Gerard de Nerval
The biographical problems in writing about Nerval were daunting. What to even call the man? (given that this was an assumed name). How much to trust Nerval’s unverifiable telling of own childhood, given that it was written in the grip of madness? How to write about the madness when it was at the centre of his self? How to write about a person when Nerval himself often saw himself as two people?
All the logical and traditional structures that I had learned so painstakingly- the chronology, the development of character, the structure of friendships, the sense of trust and the subject’s inner identity- began to twist and dissolve. It was becoming more and more difficult to tell, or to account for, Nerval’s life in the ordinary narrative, linear way. (p. 249)… As my months went by in Paris, I became more and more convinced that was exactly what could not be done, and that I had reached the limits of the biographical form, as a method of investigation. Instead, I found myself slipping further and further into a peculiar and perilous identification with my lunatic subject, as if somehow I could diagnose Nerval by becoming him. As if self-identification- the first crime in biography- had become my last and only resort. (Footsteps p. 264)
Holmes experimented with different techniques. Could he write a biographical group portrait of the people who surrounded Nerval, using “a central but relatively neutral or unfamiliar figure to tell the story of a famous group of circle”? (p. 208) But the danger is that the “neutral” figure becomes the focus. Should he abandon any pretence of objective documentation, evidence or chronology and write it as a novel instead? (p.265). Could he use the Tarot cards that Nerval placed such credence upon as an organizing device for a life that defied chronological and developmental unity? [Personally, I think that this could have worked really well.]
In the end, his major work on Nerval remained unpublished- a book not written, so to say, – or at least, a book not read, although he did contribute an essay to a translation of Nerval’s work in 1985. Until- voila!- Nerval reappears in Holmes’ 2000 book Sidetracks: Explorations of a Romantic Biographer, in the form of a radio documentary called “Inside the Tower” – or as he describes it “a radio drama based on the life of the poet Gerard de Nerval. All Nerval’s speeches are drawn from his own essays, letters and journals.” It was broadcast in 1977 by Radio Three, with Timothy West as the voice of Gautier.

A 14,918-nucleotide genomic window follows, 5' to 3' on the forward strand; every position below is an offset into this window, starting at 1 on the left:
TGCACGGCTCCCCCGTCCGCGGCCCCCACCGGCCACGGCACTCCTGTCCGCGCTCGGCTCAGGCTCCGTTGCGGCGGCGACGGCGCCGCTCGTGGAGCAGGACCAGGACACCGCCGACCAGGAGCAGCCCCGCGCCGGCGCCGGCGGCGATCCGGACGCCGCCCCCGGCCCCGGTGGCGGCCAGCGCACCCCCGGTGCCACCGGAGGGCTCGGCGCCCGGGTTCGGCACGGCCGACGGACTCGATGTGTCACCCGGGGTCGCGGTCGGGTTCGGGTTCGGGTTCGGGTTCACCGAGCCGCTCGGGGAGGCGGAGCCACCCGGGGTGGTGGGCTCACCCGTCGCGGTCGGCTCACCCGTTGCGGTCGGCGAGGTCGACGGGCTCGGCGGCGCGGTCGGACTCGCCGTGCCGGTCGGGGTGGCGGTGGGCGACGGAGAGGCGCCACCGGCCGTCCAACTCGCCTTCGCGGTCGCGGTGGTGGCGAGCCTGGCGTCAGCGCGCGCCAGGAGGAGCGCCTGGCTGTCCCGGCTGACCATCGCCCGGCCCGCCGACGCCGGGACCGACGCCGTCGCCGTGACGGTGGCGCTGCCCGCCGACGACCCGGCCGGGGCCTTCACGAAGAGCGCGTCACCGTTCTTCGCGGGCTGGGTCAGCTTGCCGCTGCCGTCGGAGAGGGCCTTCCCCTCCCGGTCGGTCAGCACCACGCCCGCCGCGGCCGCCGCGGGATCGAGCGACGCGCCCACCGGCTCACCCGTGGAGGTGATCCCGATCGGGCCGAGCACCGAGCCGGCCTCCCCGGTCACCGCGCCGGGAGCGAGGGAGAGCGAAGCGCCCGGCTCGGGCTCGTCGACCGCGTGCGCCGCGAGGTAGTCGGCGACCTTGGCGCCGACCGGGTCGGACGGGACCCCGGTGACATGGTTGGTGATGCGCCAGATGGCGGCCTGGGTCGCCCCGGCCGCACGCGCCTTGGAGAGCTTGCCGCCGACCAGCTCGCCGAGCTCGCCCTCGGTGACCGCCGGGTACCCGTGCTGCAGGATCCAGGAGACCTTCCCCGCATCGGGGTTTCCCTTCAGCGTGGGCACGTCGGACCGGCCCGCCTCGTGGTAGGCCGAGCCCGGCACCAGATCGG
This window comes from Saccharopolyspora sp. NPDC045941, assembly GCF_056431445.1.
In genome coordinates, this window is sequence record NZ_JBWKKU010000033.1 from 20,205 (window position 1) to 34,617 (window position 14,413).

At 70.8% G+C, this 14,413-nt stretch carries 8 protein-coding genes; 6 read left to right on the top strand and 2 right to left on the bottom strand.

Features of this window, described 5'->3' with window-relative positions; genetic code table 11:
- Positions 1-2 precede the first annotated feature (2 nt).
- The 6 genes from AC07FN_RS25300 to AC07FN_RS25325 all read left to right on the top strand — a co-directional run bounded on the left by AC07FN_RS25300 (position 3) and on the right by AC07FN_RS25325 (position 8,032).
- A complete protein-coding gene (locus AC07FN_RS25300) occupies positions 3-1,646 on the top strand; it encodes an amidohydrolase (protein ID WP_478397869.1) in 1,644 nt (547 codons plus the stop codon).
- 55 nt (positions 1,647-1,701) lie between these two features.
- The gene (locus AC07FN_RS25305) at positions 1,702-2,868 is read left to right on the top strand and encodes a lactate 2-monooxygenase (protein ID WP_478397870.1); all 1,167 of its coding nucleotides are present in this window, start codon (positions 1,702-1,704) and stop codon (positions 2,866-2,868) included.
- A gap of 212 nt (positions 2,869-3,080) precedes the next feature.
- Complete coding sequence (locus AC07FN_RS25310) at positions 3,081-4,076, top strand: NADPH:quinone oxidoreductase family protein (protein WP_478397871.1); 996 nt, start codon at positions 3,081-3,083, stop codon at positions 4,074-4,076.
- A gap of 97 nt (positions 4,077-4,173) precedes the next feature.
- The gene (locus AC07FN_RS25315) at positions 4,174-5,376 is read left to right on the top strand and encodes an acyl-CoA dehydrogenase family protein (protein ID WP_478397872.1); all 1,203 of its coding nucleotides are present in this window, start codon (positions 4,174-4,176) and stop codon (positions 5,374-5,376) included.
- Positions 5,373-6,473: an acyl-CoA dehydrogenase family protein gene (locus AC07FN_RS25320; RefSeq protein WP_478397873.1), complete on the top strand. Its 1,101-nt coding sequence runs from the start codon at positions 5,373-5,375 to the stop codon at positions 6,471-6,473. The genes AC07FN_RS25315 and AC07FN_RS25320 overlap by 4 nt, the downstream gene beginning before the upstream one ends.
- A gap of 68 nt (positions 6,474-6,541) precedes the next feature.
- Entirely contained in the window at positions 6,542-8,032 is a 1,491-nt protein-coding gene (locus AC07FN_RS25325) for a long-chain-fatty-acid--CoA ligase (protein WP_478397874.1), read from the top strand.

The discovery of radio, as a vehicle for biographical story-telling, moving effortlessly inside and outside its characters’ minds, shifting with magical ease between different times and locations, was a revelation and an inspiration to me. (Sidetracks, p. 55)
And even moreso now, I would say, with podcasts that can give a program a life beyond its initial airing. This genre solved so many problems: he could capture the multiple perspectives of Nerval’s friends by writing commentaries for them as bit-players, so that they contribute to our understanding of Nerval without having to take centre stage themselves. He could use Nerval’s own words- great screeds of them- to capture Nerval’s own voice, and what an acute and lyrical one it is too! He starts with the suicide, in the form of a police report, with eyewitnesses, mortuary assistant, police commissioner; then broadens out to include his friends, his doctors- then finally Nerval himself. Holmes himself speaks as biographer, but he doesn’t dominate the stage. Instead, it is Nerval’s voice, unadulterated, honoured. Brilliant, brilliant stuff.
Richard Holmes Footsteps: Adventures of a Romantic Biographer (1985)
Richard Holmes Sidetracks: Explorations of a Romantic Biographer (2000)